Spam. It’s one of those things we dread when we open up our inbox, isn’t it? Tons of messages from people who are soliciting to you for their products or services.
So, what is Spam? How does it differ from actual email marketing and how do you avoid the mistakes that will cost you dearly?
According to Wikipedia, Email spam, also known as junk email, is a type of electronic spam where unsolicited messages are sent by email.
The thing is, some forms of Spam were made legal in the United States in 2003 by the CAN-SPAM Act provided that the message adheres to rules set by the Federal Trade Commission.
By following the rules of the FTC regarding the CAN-SPAM Act like, not using deceptive subject lines, and failing to honor opt-out requests, may keep you legally safe but do very little to win you points with potential clients who receive your emails.
Email Marketing on the other hand is defined as directly marketing a commercial message to a group of people using email. In its broadest sense, every email sent to a potential or current customer could be considered email marketing. It usually involves using email to send ads, request business, or solicit sales or donations, and is meant to build loyalty, trust, or brand awareness.
So, what’s the difference you ask? Permission.
The reason why proper email marketing works so well, is that people have actively chosen to sign up to be on your emails list or newsletter. They are a captive audience who have decided that they are interested enough in what you have to say that they are willing to take that conversation one step further. Although they may not be in a place to make that purchasing decision, they’re still interested.
Proper email marketing builds on that relationship and establishes you as the industry expert so that when they are ready to make that purchasing decision, you are at the top of their list. Spam violates that trust and can actually act as negative publicity for your private practice.
So what can you do to avoid the mistakes that will leave a bad taste in the mouths of those followers you wish to convert to paying clients?
SPAM, by its very definition is unsolicited email. So the first tip has to be simply to not sign people up to be on your email list without their permission. I can’t tell you how many times I’ve talked to folks who boast about having huge email lists of people that they market to on a regular basis. Ultimately, when I ask them to describe how they’ve grown such giant lists, I discover they they’ve just “collected names” along the way.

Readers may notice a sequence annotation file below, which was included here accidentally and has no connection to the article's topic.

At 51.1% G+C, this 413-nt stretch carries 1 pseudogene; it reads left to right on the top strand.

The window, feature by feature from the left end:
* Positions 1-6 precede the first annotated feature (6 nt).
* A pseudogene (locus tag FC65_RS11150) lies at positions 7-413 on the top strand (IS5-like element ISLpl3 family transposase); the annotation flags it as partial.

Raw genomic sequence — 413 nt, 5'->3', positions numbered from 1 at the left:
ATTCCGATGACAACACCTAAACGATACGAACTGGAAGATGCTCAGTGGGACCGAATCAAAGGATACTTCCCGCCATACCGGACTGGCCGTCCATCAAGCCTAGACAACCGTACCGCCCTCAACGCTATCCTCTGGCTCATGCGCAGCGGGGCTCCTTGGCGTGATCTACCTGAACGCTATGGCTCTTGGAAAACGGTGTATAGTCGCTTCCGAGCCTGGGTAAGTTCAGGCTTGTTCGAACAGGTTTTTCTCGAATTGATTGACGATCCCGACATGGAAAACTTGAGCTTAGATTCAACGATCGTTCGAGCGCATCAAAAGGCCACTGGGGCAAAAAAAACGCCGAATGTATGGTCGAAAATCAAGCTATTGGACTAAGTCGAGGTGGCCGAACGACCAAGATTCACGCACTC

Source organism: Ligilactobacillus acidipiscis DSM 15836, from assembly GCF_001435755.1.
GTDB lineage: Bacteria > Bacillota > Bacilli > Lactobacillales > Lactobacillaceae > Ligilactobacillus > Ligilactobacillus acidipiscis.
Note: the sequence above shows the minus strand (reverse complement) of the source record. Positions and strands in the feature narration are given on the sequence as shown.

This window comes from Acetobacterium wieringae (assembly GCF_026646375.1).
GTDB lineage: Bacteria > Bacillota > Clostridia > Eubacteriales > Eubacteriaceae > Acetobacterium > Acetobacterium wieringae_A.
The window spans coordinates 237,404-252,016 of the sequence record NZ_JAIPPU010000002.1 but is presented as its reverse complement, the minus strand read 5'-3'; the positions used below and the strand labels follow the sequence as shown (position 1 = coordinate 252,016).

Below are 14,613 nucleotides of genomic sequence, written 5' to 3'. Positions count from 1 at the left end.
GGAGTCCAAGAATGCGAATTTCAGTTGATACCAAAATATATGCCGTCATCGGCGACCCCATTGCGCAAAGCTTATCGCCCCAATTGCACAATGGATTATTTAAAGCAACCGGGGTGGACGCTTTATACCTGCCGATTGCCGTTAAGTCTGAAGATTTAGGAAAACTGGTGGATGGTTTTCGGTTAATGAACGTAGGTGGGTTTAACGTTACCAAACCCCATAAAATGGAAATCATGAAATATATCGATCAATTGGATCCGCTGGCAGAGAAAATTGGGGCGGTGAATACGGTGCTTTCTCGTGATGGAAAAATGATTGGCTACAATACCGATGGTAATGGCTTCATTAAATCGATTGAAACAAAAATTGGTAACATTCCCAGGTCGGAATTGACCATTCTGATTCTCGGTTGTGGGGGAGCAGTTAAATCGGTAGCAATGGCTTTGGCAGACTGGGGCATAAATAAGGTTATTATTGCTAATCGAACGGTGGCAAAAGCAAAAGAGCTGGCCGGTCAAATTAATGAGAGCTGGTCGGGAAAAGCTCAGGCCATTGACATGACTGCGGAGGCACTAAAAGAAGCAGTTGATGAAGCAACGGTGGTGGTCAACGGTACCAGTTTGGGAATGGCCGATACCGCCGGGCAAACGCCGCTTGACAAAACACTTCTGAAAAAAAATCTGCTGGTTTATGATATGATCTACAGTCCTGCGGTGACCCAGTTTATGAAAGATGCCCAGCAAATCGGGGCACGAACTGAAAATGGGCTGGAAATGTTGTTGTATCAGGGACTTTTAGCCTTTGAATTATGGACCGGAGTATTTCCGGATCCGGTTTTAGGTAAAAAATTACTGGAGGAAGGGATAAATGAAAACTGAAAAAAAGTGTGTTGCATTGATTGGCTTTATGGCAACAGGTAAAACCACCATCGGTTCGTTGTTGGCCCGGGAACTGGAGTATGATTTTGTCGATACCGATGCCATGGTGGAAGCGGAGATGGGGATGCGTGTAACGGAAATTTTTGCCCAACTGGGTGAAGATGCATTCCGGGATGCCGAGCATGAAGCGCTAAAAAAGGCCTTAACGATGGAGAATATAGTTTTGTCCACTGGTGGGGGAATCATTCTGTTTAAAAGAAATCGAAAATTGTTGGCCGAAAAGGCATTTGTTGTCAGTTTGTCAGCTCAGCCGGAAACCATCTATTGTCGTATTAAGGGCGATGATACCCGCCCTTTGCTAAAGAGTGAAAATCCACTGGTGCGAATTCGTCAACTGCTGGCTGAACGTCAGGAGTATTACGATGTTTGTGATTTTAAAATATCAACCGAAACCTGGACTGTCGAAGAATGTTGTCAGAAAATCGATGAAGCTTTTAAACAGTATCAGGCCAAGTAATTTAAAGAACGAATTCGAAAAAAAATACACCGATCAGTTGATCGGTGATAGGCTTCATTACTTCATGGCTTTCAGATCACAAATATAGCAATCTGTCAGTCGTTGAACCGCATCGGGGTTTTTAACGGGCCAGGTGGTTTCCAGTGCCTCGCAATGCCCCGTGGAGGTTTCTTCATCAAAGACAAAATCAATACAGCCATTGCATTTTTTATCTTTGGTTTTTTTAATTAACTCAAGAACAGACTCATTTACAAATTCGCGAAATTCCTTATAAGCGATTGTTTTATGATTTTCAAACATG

Some have just gotten in the habit of collecting business cards and just entered their information on their list. Others will collect information from emails that they get from people or from phone calls they’ve received. If the person has not given you expressed permission to be placed on your email list or newsletter, then, just don’t do it! There is just no quicker way to turn people off than to place them on a list that they never asked to be on!
When you’re at a networking event and away from any means of allowing someone to go on your site to physically sign up, you can employ the use of a sign-up sheet. That way you will have something in their writing that shows permission for sign up.
You can also email the person and mention that you’d like to place them on your email list and ask their permission. For example,
I was thinking of our recent conversation and how you are struggling with ______. These are some of the topics that I cover in my
Newsletter and think it might be helpful for you. With your permission, I’d like to put you on my Email List so that you can get this
Information as it becomes available. Would this be helpful to you? If so, please let me know what email address you would like to
begin receiving this information.”
Lastly, to avoid a Spam approach, avoid using emails that are always selling to people. This will turn people off very quickly and they’ll begin to either delete your emails without even reading them or worse yet, opt-out of your email list all together.
Instead, try providing content that your readers need. Do you know what their pain points are? What kinds of information would help them? A link to a blog that you’ve written, a video you’ve created, an event that speaks directly to their concerns? All of these options provide valuable content that will speak directly to them and keep them engaged.
Make sure that you are speaking to them rather than at them. Remember, you are building a long term relationship that will convert them in to paying clients. Not forcing a quick sale.
We’d love to hear how you are building relationships and growing your email list. If you need help with this, feel free to reach out to us on the website at Woz Marketing.